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Difference between virtualization and containerization
Data canters consist of a large number of enterprise servers. Not all servers are active at the same time. In case traffic is directed mostly to a particular set of servers more, those servers get busy. The other servers are less loaded, or they even turn totally inactive, thereby wasting power, maintenance costs, and other allied resources.
With the changing times, businesses started looking for solutions to reduce overhead costs, enhance scalability, and standardize application deployment process. They started considering the following two approaches to reduce costs −
Virtualization − Virtualization is the technology that can simulate your physical hardware (such as CPU cores, memory, disk) and represent it as a separate machine. It has its own Guest OS, Kernel, process, drivers, etc. Therefore, it is hardware-level virtualization. Most common technology is "VMware" and "Virtual Box".
Containerization − Containerization is "OS-level virtualization". It doesn't simulate the entire physical machine. It just simulates the OS of your machine. Therefore, multiple applications can share the same OS kernel. Containers play similar roles as virtual machine but without hardware virtualization. Most common container technology is "Docker".
Go through this article to find out how Virtualization is different from Containerization.
What is Virtualization?
Virtualization is the process of partitioning a physical server into multiple virtual servers. The process of partitioning is carried out using a software called 'hypervisor'. After partitioning, the virtual servers act and perform just as a physical server. Essentially, it means using the same hardware set-up more efficiently, thereby freeing the resources for other tasks or retiring the resources altogether.
For example, instead of dedicating 1 server and 1 operating system to execute 1 dedicated task, the same server is partitioned such as 1 server and 2 operating systems, which can allow independent tasks running on each of them.
What is a Hypervisor?
A hypervisor, also known as Virtual Machine Monitor (VMM), is a software program that executes on a computer to manage multiple VMs.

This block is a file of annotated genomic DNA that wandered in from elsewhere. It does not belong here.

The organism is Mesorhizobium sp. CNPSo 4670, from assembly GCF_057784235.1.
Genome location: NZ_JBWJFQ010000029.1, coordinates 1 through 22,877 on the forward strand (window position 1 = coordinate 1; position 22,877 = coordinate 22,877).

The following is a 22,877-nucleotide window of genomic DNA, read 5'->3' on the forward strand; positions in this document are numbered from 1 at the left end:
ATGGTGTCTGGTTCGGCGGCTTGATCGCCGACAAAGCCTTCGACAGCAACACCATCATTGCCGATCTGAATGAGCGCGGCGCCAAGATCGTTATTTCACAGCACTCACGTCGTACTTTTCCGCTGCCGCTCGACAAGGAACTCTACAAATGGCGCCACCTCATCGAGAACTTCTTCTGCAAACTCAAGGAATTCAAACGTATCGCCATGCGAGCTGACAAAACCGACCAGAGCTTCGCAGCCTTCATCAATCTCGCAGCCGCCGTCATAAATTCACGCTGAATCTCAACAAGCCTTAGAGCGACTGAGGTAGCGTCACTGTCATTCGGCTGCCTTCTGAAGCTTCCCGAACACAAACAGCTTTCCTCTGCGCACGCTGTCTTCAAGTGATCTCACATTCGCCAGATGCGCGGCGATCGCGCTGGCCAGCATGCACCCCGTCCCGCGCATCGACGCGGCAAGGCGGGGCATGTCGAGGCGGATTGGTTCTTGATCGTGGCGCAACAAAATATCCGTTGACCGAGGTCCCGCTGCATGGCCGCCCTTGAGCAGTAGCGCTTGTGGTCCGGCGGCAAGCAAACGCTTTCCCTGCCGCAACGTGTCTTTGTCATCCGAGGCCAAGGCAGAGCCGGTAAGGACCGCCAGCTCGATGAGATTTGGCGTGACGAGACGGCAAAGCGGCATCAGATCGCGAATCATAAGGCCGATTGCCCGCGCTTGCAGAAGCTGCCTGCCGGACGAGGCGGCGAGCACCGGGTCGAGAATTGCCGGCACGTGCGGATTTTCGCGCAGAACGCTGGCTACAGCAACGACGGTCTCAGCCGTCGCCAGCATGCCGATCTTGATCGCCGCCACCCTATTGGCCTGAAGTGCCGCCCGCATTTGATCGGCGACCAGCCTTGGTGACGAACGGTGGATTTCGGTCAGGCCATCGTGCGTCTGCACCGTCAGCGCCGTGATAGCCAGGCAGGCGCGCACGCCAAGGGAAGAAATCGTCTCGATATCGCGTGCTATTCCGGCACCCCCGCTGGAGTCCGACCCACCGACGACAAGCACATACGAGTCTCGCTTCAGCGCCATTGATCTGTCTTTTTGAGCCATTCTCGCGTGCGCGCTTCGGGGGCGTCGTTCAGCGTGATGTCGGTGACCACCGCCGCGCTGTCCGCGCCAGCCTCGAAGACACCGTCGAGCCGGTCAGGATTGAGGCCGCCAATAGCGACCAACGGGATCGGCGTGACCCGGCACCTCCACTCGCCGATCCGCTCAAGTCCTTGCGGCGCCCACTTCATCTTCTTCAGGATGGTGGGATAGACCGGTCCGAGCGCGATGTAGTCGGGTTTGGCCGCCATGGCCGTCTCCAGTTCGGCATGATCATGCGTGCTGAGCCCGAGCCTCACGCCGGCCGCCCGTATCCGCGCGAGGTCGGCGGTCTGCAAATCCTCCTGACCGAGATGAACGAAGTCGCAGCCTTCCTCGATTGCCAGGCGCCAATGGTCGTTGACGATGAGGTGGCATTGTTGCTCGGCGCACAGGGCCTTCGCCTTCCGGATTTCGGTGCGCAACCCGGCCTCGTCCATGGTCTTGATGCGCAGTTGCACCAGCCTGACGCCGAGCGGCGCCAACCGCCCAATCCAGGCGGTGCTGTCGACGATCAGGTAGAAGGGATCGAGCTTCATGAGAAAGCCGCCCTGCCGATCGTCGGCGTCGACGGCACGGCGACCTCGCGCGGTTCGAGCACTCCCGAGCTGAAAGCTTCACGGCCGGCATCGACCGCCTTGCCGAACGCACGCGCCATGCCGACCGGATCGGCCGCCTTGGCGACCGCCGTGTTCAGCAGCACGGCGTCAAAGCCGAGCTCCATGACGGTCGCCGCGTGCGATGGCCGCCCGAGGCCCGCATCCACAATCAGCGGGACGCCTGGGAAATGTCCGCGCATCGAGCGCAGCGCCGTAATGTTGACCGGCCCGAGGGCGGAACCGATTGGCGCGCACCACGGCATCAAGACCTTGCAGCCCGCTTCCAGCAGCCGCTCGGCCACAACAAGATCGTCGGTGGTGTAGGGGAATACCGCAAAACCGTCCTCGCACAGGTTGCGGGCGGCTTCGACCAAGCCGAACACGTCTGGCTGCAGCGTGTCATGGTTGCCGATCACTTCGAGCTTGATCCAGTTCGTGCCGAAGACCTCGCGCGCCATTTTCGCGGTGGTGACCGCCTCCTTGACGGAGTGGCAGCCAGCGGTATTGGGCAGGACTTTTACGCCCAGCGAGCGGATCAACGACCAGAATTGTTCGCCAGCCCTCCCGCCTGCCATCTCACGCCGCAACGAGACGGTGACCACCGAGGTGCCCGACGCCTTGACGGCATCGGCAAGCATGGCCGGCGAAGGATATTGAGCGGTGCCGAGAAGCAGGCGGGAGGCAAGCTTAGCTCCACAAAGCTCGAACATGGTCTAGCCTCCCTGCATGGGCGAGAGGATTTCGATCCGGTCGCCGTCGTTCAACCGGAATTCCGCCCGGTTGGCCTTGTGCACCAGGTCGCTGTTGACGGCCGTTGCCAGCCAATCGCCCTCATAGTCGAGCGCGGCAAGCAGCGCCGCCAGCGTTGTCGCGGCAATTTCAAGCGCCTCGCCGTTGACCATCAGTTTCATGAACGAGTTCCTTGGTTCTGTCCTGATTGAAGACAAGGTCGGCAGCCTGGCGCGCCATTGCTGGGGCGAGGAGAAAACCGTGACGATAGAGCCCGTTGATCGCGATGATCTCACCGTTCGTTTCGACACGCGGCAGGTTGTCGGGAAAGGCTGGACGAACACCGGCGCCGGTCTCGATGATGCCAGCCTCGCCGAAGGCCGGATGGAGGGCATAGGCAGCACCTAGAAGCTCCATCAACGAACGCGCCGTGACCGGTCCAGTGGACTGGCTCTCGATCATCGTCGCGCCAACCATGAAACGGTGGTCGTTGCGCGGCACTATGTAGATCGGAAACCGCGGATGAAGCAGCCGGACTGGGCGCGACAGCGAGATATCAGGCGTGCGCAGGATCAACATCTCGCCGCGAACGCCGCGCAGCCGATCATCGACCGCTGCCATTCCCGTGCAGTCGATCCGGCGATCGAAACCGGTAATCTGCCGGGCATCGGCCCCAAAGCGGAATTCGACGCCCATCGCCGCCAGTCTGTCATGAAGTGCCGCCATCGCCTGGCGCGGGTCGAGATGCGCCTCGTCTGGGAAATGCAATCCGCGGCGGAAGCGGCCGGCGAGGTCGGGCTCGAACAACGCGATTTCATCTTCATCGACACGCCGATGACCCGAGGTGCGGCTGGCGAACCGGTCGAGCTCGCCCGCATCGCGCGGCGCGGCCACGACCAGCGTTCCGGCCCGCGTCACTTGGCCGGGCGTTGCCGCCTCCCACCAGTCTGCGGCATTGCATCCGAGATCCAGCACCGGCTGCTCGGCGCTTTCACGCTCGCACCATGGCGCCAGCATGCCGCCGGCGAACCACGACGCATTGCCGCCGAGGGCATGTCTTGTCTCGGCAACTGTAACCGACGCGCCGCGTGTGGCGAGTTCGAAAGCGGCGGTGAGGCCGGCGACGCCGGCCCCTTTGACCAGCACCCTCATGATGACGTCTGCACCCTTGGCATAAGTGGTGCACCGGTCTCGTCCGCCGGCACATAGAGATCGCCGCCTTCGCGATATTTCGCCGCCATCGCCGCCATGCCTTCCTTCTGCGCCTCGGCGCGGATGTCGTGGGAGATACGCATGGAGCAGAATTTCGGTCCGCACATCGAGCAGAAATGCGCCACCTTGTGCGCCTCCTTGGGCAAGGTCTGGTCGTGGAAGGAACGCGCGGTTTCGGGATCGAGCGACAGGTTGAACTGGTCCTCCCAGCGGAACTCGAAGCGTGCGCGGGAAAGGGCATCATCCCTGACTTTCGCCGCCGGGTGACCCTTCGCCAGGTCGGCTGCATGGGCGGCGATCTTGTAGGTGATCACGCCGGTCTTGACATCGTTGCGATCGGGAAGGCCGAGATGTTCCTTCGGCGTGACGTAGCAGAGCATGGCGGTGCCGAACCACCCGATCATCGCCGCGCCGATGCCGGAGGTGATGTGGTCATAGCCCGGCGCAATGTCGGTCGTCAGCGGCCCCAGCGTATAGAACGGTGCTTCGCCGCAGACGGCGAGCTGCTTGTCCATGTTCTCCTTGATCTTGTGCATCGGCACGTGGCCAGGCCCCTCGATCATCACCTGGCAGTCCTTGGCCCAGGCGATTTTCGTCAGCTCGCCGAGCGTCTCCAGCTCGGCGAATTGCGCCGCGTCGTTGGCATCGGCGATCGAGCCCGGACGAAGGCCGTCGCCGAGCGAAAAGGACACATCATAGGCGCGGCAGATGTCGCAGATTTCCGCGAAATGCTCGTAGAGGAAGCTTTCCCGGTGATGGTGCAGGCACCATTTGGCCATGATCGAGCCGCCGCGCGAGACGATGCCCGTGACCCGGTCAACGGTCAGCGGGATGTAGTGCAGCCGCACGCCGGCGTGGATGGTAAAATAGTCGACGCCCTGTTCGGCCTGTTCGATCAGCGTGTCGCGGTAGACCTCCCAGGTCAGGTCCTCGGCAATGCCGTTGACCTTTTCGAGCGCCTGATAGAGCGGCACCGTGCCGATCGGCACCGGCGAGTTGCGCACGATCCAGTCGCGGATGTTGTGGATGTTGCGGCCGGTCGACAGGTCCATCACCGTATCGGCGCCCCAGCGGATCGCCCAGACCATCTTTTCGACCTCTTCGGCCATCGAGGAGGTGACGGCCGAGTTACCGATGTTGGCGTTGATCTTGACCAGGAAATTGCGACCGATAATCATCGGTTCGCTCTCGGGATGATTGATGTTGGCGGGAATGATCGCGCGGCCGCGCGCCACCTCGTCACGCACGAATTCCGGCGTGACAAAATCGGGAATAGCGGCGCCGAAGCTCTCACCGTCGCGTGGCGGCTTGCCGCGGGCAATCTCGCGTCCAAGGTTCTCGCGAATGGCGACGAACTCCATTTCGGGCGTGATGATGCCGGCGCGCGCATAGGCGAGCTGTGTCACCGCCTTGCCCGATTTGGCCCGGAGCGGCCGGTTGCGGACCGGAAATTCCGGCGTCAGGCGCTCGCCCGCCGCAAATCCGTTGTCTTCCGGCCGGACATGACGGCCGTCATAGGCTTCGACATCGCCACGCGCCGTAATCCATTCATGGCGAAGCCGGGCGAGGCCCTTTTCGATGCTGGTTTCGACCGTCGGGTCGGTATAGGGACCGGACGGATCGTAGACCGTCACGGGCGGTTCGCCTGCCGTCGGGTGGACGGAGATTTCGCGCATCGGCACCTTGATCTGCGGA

A Hypervisor creates an abstract layer on the computer hardware, handles resource allocation, and monitors the virtual machines.
Types of Virtualizations
A wide variety of IT resources can be virtualized, as mentioned below −
Application − An application is installed on a central server, which is accessible on various computers connected to the server. The virtual application works just as an application locally installed on the users’ physical computers. It is used to fix the bugs or update features centrally by accessing the application from multiple devices connected to the server. The system admin can change access permissions for just one application centrally. Application virtualization saves effort and time required for Installation of the application each time on users’ respective local computers.
Desktop − A hypervisor is installed on a host machine or over an operating system. Virtualized desktops run on a remote server. Thus, each desktop can have a distinct OS. Virtualization enables R&D teams to develop or test applications on different operating systems.
Network − Entire network setup is virtualized and managed as a single entity. This virtualization increases network performance, enables the system admins to allocate network resources effectively, and provides scalability of the devices in the network.
Server − Here, the resources of a single server are partitioned into multiple virtual servers, which can run on computers with different OSs independently. It saves the hardware cost of keeping multiple physical servers.